The Congress is bleeding, drop by drop. Even a cursory look at those exiting the once-upon-atime Grand Old Party (or raising the reform pitch within) exhibits just how deep the rot is. The disillusioned cut across generations.
From Sushmita Dev switching to the Trinamool Congress a couple of days ago, to the crossing over of Jitin Prasada and before him Jyotiraditya Scindia to the BJP, the younger generation of Congress leaders not totally dependent on the largesse dispensed by the party’s first family have, quite literally, escaped.
The older elements have consolidated under the so-called G 23 banner and are sniping at the party leadership on an almost daily basis. In the midst of it all, the Opposition’s preparations for the 2024 General Election are underway and the big question mark is over the role of the Congress in its effort to dislodge the BJP from power.
The common lament from Opposition leaders is that the Congress is failing miserably to get its act together but is unwilling to accept that it cannot be the first among equals in an anti-BJP alliance. It is lost on nobody, however, that the very same leaders are fully aware that a reformed and organisationally resurgent Congress is not also in their interest because then too much political space ~ and too many Lok Sabha seats ~ will have to be conceded to the party.
In this situation, and with the clock ticking, the faint outline of a plan of action seems to be emerging within the Opposition ranks. Given the Congress provenance of the Nationalist Congress Party, Trinamool Congress, YSRCP, TRS, and the longstanding RJD-Congress/DMK-Congress alliances, the political conversation is veering around to these regional parties leading the electoral battle in their areas of influence.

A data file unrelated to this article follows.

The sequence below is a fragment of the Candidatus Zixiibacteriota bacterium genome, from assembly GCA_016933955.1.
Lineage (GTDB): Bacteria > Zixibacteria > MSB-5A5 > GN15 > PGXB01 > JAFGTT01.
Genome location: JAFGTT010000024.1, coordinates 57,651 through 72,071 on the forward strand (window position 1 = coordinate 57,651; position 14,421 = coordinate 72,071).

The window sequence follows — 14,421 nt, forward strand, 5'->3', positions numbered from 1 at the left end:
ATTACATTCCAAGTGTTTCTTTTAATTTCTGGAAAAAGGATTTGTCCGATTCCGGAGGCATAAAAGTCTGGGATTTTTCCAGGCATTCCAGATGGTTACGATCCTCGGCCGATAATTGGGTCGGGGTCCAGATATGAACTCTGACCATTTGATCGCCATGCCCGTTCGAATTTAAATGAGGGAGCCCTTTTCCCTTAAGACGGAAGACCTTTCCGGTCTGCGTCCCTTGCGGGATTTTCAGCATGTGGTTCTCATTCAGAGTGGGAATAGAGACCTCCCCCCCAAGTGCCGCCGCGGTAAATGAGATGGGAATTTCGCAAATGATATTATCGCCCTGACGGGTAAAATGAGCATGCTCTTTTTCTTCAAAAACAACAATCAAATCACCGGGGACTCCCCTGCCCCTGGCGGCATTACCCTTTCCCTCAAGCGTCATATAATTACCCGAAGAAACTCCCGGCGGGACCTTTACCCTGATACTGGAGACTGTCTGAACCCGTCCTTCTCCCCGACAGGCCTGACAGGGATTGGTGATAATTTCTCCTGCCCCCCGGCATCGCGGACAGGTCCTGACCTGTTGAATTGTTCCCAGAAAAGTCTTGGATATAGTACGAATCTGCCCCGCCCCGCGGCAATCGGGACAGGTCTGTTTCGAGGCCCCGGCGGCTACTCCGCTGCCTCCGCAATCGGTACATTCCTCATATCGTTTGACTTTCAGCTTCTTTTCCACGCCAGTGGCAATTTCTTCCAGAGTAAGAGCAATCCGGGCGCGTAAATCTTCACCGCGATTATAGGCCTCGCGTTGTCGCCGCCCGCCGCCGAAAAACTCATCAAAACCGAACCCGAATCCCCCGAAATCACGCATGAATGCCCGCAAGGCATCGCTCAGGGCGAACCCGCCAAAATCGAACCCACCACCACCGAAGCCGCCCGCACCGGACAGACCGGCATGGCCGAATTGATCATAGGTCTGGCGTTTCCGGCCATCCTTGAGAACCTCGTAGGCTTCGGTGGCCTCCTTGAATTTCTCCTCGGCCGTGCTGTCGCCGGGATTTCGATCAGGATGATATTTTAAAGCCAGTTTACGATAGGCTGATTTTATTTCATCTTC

The Congress, much like a holding company, could claim some skin in the game via its operating companies, as it were. But, as with all holding companies, it would trade at a discount and have to be satisfied with the token seats left for it to fight directly.
In states such as Gujarat, Madhya Pradesh, Rajasthan, Chhattisgarh, Punjab, Haryana, Himachal Pradesh, Uttarakhand, some North-eastern states, and the Union Territories of Puducherry and Lakshadweep, the Congress would lead the fight against the BJP. Such an arrangement, Opposition leaders are happy to share with anyone albeit privately in Delhi’s power corridors, would already have been announced had it not been for the sticking points of Uttar Pradesh, Kerala and Odisha, where the Samajwadi Party/BSP, CPI-M, and BJD (respectively) are in play.
In Kerala, the issue is limited only to what electoral arrangement can be worked out between the Marxists and the Congress for the 20 Lok Sabha seats in the state as the CPI-M is implacably opposed to the saffron camp. The SP/BSP and BJD, however, are not only wary of allowing the Congress a way back into Uttar Pradesh and Odisha (respectively), but have maintained equidistance from both the Congress and the BJP.
The fear in the Opposition camp is that the BSP and BJD in particular could well maintain their ‘neutrality’ which would aid the BJP. The saga continues.